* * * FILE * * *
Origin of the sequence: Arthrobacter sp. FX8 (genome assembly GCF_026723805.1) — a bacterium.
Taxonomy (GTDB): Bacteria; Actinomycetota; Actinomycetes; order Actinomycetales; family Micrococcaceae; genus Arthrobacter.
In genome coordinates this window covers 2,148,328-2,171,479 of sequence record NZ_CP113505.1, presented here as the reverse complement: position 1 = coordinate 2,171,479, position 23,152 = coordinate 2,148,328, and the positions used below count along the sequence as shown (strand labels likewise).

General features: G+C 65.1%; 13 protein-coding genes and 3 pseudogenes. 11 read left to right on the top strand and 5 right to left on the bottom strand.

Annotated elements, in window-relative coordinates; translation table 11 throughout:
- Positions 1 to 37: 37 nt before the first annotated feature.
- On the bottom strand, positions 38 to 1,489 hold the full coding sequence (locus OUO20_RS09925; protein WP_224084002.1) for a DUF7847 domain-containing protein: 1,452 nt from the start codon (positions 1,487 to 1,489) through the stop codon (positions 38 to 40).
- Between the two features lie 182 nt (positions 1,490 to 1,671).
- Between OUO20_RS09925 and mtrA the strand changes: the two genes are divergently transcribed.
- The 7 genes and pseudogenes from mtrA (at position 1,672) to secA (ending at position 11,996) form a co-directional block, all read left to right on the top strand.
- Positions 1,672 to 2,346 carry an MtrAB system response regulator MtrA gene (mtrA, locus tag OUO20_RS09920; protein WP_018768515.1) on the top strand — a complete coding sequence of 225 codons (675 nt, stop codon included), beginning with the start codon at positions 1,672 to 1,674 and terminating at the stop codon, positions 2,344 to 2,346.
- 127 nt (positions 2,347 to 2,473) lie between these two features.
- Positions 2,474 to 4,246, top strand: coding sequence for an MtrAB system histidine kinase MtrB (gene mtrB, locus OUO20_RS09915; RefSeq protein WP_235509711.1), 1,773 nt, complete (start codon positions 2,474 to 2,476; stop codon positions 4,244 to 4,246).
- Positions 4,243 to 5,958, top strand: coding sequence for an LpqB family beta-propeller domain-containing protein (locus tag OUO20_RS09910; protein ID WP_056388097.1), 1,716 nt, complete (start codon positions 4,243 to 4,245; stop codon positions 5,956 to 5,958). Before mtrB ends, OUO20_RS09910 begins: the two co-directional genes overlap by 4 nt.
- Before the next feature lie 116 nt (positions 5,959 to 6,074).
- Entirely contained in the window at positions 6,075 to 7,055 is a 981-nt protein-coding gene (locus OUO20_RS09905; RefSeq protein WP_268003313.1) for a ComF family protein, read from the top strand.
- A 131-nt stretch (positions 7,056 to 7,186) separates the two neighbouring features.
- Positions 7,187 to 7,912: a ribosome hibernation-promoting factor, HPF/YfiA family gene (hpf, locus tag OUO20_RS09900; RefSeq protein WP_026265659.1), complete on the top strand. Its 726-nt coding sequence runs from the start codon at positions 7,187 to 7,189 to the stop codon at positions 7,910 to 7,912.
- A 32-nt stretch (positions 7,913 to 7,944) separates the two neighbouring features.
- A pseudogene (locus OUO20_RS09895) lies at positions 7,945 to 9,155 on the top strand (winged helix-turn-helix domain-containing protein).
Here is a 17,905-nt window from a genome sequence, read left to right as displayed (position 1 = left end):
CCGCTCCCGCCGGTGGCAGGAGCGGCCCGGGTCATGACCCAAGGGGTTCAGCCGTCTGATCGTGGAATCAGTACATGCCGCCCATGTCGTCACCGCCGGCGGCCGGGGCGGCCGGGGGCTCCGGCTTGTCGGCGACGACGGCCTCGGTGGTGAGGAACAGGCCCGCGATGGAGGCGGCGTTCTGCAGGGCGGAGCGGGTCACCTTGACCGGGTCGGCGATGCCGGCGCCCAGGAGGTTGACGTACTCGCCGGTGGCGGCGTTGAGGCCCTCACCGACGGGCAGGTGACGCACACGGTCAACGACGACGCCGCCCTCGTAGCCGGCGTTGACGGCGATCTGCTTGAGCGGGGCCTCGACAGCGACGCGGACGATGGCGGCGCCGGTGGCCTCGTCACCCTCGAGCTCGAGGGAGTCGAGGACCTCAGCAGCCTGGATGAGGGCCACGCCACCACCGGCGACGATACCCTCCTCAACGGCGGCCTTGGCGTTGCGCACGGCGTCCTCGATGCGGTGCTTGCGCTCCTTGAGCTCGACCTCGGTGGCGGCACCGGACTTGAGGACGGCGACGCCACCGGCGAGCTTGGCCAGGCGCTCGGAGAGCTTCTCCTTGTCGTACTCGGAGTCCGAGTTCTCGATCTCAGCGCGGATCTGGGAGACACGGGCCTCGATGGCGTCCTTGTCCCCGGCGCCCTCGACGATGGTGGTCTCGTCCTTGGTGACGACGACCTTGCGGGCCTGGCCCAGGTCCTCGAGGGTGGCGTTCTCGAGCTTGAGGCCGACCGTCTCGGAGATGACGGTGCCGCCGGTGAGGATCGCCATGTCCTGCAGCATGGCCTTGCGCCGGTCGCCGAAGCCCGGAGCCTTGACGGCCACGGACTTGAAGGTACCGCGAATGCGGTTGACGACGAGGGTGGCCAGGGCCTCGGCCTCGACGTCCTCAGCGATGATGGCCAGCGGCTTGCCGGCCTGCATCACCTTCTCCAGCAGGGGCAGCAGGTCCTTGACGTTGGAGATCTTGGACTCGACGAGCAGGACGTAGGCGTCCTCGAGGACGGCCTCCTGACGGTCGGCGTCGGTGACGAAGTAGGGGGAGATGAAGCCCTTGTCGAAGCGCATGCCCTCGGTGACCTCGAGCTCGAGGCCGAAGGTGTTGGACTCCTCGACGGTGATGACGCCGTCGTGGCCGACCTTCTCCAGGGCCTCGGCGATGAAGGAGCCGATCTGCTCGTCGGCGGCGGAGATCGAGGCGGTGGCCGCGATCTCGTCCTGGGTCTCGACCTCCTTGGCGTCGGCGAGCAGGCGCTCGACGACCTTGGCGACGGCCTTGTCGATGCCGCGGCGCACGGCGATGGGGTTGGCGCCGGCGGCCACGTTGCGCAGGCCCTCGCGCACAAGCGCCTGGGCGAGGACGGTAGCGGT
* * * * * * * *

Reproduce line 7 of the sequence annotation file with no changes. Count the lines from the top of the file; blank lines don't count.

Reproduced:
- On the bottom strand, positions 38 to 1,489 hold the full coding sequence (locus OUO20_RS09925; protein WP_224084002.1) for a DUF7847 domain-containing protein: 1,452 nt from the start codon (positions 1,487 to 1,489) through the stop codon (positions 38 to 40).